Software Quality Management
Software Quality Management Processes
Software quality management (SQM) applies to all perspectives of software processes, products, and resources. It defines processes, process owners, and requirements for those processes, measurements of the process and its outputs, and feedback channels. Software quality management processes consist of many activities. Some may find defects directly, while others indicate where further examination may be valuable. The latter are also referred to as direct-defect-finding activities. Many activities often serve as both.
Planning for software quality involves:
- Defining the required product in terms of its quality characteristics.
- Planning the processes to achieve the required product.
These aspects differ from, for instance, the planning SQM processes themselves, which assess planned quality characteristics versus actual implementation of those plans. The software quality management processes must address how well software products will, or do, satisfy customer and stakeholder requirements, provide value to the customers and other stakeholders, and provide the software quality needed to meet software requirements.
SQM can be used to evaluate the intermediate products as well as the final product.
Some of the specific SQM processes are defined in standard (IEEE12207.0-96):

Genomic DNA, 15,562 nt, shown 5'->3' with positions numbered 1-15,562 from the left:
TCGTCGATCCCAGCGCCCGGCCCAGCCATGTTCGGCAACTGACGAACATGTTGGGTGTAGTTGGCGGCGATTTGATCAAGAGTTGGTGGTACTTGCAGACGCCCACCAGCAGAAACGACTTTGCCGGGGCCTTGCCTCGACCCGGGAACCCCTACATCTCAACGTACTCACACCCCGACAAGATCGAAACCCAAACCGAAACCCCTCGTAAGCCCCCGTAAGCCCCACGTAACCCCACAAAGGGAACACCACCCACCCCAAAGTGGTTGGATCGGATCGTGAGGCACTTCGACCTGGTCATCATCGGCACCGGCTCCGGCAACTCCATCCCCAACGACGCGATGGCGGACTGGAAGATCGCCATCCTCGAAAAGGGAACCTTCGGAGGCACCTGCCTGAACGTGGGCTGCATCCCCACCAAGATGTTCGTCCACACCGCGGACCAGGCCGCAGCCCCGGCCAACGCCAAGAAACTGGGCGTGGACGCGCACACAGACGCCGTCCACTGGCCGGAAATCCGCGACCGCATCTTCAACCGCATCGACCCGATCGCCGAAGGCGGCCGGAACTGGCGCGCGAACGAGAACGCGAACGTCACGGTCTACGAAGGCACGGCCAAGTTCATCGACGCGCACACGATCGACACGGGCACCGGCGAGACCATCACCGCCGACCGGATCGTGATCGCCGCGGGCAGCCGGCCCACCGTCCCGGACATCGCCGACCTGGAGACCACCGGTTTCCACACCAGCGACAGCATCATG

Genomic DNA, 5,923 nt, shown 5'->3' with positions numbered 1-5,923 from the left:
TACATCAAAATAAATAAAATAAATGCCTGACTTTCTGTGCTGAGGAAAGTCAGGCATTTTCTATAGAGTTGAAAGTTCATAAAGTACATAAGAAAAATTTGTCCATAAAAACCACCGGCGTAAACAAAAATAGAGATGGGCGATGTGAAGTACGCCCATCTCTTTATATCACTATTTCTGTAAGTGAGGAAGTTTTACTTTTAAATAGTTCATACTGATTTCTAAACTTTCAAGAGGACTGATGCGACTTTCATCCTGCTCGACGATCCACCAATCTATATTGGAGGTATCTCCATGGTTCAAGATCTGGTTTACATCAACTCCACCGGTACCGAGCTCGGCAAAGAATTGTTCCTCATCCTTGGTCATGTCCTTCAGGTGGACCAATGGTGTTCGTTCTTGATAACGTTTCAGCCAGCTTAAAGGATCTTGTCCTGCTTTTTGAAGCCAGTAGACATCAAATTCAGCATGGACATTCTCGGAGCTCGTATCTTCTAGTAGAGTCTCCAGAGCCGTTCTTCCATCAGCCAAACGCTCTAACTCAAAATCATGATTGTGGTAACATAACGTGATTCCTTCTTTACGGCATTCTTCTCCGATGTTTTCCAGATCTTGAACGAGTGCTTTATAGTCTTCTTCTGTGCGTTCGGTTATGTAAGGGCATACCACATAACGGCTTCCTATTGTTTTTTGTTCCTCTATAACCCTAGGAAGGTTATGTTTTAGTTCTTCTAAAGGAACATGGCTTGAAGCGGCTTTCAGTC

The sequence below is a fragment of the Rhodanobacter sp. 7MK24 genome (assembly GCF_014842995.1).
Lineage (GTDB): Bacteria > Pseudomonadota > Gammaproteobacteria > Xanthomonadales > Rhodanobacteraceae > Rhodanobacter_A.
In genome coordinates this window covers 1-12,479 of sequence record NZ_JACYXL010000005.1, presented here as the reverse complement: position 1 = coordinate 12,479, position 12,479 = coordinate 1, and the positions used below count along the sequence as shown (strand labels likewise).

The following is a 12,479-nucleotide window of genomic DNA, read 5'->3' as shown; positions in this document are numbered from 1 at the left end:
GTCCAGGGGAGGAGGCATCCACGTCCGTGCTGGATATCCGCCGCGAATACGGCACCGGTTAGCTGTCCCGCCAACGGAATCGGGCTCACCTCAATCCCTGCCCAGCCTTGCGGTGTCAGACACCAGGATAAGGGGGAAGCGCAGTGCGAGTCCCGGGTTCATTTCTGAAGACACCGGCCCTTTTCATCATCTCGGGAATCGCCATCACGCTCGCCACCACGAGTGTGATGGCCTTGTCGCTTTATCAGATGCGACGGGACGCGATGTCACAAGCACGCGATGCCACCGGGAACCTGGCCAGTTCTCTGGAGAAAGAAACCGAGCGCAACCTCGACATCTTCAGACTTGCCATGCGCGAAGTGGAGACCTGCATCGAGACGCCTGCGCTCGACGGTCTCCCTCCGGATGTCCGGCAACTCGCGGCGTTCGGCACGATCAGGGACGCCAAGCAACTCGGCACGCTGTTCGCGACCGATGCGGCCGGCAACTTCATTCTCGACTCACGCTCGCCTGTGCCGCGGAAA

- Quality assurance process
- Verification process
- Validation process
- Review process
- Audit process
These processes encourage quality and also find possible problems. But they differ somewhat in their emphasis.
SQM processes help ensure better software quality in a given project. They also provide, as a by-product, general information to management, including an indication of the quality of the entire software engineering process. The Software Engineering Process and Software Engineering Management KAs discuss quality programs for the organization developing the software. SQM can provide relevant feedback for these areas.
SQM processes consist of tasks and techniques to indicate how software plans (for example, management, development, configuration management) are being implemented and how well the intermediate and final products are meeting their specified requirements. Results from these tasks are assembled in reports for management before corrective action is taken. The management of an SQM process is tasked with ensuring that the results of these reports are accurate.
As described in this KA, SQM processes are closely related; they can overlap and are sometimes even combined. They seem largely reactive in nature because they address the processes as practiced and the products as produced; but they have a major role at the planning stage in being proactive in terms of the processes and procedures needed to attain the quality characteristics and degree of quality needed by the stakeholders in the software.
Risk management can also play an important role in delivering quality software. Incorporating disciplined risk analysis and management techniques into the software life cycle processes can increase the potential for producing a quality product.